4 min read
Consider the following scenario:
Edgar invests $5,000 each year into the stock market starting at age 22 and earns 7% average annual returns each year until age 65.
Josh invests $8,000 each year and earns 7% average annual returns until age 65, but he doesn’t start investing until age 30.
Despite investing more money each year, Josh ends up with less than Edgar by time they both reach age 65:
Edgar ends up with a little over $1.42 million while Josh ends up with a little over $1.27 million.
Some variation of this example is often used in personal finance to emphasize the point that you should start investing as soon as possible because even if you invest more money at a later date, it’s hard to catch up to someone who started investing even a few years sooner.
Unfortunately, most people draw the wrong conclusion from this example by concluding that there’s something magical about those early investing years. But that’s not true. Compound interest actually sucks early on. The magic only arrives in the later years.
- In Edgar’s first year of investing he earns a 7% return on his $5,000. That’s $350.
- In his second year he contributes $5,000 more and earns a 7% return on his $10,350. That’s $724.
- In his third year he contributes $5,000 again and earns a 7% return on his $16,074. That’s $1,125.
Fast forward to the last three years leading up to age 65. Edgar earns $61,694, $66,280, and $71,187 in those years, respectively, in investment returns.
In other words, the investment returns in the early years are peanuts compared to the latter years.
This also means that investment returns start to impact your net worth much more over time compared to the amount of money you invest.
To illustrate this, check out the chart below that shows how much savings (e.g. contributions) contribute to net worth growth compared to investment returns for someone who invests $10k each year at a 7% annual return:
Early on, investment returns don’t matter as much as the amount you save and invest. As time goes on, though, returns start to become the main driver of net worth growth.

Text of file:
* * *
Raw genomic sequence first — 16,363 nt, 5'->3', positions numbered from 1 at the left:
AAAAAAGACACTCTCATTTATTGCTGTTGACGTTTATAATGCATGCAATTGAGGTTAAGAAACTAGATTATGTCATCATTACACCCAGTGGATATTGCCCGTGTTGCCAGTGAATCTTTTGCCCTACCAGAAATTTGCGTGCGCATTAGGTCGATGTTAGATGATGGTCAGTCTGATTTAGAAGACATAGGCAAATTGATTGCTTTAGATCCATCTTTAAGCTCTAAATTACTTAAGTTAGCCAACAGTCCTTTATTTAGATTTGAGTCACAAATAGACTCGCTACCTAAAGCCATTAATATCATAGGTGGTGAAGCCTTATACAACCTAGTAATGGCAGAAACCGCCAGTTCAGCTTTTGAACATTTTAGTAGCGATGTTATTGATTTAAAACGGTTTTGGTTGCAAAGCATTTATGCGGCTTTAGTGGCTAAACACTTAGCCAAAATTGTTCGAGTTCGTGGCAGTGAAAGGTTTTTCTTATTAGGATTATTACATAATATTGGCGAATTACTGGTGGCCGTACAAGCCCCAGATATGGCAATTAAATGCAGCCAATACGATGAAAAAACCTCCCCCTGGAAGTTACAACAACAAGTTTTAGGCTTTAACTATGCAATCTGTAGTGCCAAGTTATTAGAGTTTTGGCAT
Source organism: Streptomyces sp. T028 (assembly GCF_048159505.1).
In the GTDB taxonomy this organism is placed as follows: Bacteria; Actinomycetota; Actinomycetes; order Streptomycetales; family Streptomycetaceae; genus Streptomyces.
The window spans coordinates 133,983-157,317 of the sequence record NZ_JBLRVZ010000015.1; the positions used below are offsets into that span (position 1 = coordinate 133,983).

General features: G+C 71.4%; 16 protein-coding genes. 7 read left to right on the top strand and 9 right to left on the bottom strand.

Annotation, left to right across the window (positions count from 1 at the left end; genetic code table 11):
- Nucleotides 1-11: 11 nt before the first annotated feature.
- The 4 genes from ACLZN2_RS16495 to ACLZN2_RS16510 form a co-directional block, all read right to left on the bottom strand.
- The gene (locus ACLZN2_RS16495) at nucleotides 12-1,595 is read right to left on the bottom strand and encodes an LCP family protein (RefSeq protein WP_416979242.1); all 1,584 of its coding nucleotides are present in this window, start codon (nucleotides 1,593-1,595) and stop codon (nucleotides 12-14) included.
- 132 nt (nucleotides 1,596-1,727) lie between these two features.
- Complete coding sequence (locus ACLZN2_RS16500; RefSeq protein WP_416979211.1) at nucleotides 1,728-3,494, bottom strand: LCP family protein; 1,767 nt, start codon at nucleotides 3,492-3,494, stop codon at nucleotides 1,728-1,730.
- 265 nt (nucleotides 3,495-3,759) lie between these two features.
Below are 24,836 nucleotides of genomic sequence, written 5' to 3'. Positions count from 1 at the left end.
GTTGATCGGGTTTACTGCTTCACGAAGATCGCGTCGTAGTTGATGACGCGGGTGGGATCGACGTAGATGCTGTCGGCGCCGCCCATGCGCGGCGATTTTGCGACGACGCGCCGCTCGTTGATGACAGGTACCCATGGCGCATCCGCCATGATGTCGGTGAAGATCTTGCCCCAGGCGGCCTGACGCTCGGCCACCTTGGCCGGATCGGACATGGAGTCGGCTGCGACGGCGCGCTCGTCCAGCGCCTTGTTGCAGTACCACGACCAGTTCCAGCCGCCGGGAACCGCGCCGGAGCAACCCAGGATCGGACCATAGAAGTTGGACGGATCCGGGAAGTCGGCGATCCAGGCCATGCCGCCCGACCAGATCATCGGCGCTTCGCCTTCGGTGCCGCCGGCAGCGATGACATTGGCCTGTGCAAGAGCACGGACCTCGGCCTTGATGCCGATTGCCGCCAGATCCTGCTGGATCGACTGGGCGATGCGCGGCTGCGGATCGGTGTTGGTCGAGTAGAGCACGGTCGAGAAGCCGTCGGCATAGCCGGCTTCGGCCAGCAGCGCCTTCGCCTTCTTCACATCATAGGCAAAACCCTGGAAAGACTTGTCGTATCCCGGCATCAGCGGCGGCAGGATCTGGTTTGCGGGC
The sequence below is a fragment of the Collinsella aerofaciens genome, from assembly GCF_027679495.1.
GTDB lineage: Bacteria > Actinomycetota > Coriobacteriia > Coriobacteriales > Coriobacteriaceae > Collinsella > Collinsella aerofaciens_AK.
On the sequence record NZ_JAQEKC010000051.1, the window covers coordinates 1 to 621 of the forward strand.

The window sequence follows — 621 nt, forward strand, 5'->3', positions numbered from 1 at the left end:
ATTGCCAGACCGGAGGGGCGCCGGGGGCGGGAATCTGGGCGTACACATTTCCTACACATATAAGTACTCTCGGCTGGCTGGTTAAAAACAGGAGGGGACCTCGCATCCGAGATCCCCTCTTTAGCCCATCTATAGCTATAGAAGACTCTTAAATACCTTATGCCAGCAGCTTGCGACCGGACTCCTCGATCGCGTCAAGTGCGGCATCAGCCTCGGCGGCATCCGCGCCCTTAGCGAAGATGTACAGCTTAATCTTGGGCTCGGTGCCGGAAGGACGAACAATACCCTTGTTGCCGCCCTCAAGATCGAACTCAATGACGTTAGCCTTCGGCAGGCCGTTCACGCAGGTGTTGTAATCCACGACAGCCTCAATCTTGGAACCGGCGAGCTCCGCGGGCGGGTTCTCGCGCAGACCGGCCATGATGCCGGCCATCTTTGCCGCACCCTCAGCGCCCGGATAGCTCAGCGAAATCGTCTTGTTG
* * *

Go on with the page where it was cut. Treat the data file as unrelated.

What to Do with this Information
The fact that compound interest sucks early on doesn’t mean you should avoid investing in the stock market when you’re young. It simply means that you shouldn’t rely on investment returns too heavily when you’re first starting out.
Instead, your focus should be on finding ways to increase your income. You’re much better off figuring out how to earn $20k more per year than you are figuring out how to earn an additional 1-2% annual investment returns.
Here are some realistic ways you can increase your income.
1. Negotiate Your Salary.
I believe that the best and most enjoyable way to build wealth is to start your own business. However, most people will have to work for someone else when they’re just starting out, which is why the best way to increase your income when you’re young (or at any age, really) is to learn how to negotiate your salary.
Unfortunately, a 2019 study from Jobvite shows that only 33% of people actually bother negotiating their salary. Broken down by gender, the numbers are even lower for women: only 27% negotiate salary.
But there’s good news for those who do negotiate: a whopping 83% receive higher pay as a result.
And about one-third of people who negotiate salary end up receiving pay that is 11% or higher. For someone who receives an offer of $60k, an 11% increase would be an additional $6,600. That’s a lot of money for only a little work.
For those who are willing to negotiate, there’s significant upside. But it helps to know which techniques and tactics can actually help you negotiate a higher salary. For a list of actually helpful negotiation tips, check out this roundup I created.
2. Provide a Service
One of the easiest ways to increase your income is to provide a service in a niche you’re knowledgeable in at a high hourly rate.